there is some explanation. I do not know and I would certainly 
be happy to dedicate some resources to figure out what all of 
this stuff means, but looking at the numbers parading across 
the table, I do not know anything except there are some 
interesting numbers that suggest a really strange pattern.
    Senator Levin. I am not amused by these numbers. I have got 
to tell you, I am not amused at all, because I think it is very 
clear what these numbers indicate. Although you cannot pin down 
with precision what percentage of those accounts are U.S. 
accounts, we know from experience and we know from the evidence 
that we do have that a significant portion of the assets in 
this world and particularly in that part of the world are 
American assets. So, I do not view this as amusing at all.
    I want to just look at Antigua. We looked at an Antiguan 
bank called the American International Bank. By the end of 
1997, American International Bank had approximately 8,000 
clients. The owner of the bank estimated that about half of its 
client base would be from the United States. That is the owner 
of the bank who estimated that. That would be about 4,000 U.S. 
clients in that one bank alone in Antigua--4,000. Now, the IRS 
has told us, and we are very appreciative of the IRS effort on 
this, that a grand total of 87 Americans disclosed Antiguan 
accounts on their income tax. Yet, in one bank in Antigua, I 
emphasize, in one bank in Antigua you have an estimate by the 
owner of the bank that there are 4,000 U.S. clients. That is 
one of about 20 offshore banks, by the way, that are licensed 
in Antigua.
    Panama is another example. The chart shows that 342 U.S. 
taxpayers acknowledge having an account in Panama.\1\ Panama 
has created 370,000 offshore companies. It has 34 offshore 
banks. We have some information about the Mark Harris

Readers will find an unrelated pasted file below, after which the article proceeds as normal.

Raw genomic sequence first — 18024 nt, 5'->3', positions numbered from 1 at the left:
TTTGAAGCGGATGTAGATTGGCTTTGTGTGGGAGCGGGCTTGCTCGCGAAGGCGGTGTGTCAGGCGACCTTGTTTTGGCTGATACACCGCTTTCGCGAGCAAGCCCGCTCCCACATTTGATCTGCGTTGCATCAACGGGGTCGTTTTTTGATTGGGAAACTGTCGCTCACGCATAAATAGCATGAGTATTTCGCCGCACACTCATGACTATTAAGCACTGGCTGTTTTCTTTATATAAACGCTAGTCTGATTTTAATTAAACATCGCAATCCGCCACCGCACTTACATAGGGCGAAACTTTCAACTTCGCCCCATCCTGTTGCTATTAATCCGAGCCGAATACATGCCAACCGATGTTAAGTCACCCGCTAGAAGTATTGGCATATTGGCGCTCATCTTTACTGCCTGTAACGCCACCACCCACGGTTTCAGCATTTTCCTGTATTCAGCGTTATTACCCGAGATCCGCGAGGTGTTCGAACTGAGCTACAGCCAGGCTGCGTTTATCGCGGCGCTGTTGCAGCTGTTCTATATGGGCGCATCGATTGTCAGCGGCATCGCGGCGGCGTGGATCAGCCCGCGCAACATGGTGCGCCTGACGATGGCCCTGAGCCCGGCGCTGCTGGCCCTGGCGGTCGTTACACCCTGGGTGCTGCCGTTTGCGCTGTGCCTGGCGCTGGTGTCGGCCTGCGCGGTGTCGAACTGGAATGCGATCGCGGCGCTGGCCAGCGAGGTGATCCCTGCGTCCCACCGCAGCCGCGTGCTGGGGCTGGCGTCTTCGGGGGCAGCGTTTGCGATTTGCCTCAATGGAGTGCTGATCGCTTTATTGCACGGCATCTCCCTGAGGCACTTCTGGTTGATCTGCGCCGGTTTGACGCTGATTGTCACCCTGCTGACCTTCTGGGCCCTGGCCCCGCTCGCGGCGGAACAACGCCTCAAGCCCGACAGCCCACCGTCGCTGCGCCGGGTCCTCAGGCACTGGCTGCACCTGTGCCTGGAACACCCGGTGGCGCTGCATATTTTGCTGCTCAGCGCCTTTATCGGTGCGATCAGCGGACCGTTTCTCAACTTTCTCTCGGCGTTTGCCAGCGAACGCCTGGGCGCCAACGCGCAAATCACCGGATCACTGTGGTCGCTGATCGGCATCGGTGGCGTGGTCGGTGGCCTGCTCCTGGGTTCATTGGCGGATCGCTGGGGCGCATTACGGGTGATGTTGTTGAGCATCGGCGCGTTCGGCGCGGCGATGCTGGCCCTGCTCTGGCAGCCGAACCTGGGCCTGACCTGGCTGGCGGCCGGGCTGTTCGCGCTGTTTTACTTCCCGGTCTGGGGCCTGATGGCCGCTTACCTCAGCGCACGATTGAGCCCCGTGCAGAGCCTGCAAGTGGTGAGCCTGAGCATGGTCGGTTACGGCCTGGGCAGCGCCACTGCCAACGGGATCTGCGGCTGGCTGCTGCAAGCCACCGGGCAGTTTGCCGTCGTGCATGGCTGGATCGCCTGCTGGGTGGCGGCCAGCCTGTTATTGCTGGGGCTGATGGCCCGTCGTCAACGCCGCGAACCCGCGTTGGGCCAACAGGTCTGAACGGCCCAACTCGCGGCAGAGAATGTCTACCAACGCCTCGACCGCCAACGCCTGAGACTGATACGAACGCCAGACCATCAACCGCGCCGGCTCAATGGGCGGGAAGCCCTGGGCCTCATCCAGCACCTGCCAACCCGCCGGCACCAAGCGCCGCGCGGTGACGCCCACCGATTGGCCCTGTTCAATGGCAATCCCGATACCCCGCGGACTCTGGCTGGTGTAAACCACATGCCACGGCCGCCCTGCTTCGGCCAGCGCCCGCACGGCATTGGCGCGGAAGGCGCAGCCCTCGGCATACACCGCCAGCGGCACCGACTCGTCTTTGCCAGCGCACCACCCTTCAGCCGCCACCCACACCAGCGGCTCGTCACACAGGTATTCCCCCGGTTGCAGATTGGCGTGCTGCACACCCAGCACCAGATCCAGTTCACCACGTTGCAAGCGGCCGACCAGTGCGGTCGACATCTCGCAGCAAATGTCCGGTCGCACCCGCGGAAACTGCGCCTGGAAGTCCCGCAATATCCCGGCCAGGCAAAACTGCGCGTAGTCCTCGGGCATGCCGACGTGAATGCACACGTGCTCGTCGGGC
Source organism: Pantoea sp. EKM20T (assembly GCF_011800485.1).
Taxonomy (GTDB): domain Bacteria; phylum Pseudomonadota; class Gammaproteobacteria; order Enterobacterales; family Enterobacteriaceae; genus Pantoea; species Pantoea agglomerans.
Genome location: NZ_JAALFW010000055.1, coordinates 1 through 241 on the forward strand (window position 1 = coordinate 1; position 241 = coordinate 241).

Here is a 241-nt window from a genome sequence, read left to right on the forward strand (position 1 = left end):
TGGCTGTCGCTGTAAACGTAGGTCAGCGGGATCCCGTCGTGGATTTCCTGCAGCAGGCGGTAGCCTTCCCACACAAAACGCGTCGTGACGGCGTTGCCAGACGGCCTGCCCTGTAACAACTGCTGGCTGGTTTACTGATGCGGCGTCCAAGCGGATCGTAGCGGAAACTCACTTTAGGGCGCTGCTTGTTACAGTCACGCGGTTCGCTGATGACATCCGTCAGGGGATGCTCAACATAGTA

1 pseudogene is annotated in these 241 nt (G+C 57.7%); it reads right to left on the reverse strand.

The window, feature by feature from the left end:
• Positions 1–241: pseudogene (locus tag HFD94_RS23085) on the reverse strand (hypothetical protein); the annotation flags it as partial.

organization in Panama. The owner, Mark Harris, and companies 
he controls are found to be behind a number of international 
bank investment frauds. Recently, some of the clients of Harris 
have been indicted in the United States for money laundering 
and tax evasion. This is what a Business Week article said in 
1998, ``Sitting in his fifth-floor offices in a Panama City 
high-rise, Harris, an immaculately groomed 33-year-old ex-
American citizen, says that 80 percent of his several thousand 
clients are Americans or Canadians.''
    \1\ See Exhibit 7, which appears in the Appendix on page 93.
    Now, we can go down with the evidence that is there. These 
figures, it seems to me, just demonstrate dramatically--and the 
evidence that we have to support these figures--that tax 
evasion is rampant in these tax haven countries and the current 
enforcement policies over the IRS requirement to report a 
financial interest in foreign accounts are ineffective or non-
    I must say, I am discouraged by what you have told us in 
your responses to my questions today, when you use words like 
this kind of a chart, Exhibit 7, is ``laughable.'' It is not 
    You cannot prove exactly what percentage of 360,000 
offshore companies in the British Virgin Islands, or 100,000 
companies in the Bahamas are American owned. You cannot prove 
that precisely, but there is enough evidence, just in 
interviews with people, that a significant percentage of those 
companies and accounts are American. Yet we have peanuts. We 
have got in Antigua 87 accounts admitted. There are 12,000 
offshore companies. So, I have got to tell you, Mr. Secretary, 
I think you diminish the problem, that you underestimate the 
problem, with your rhetoric.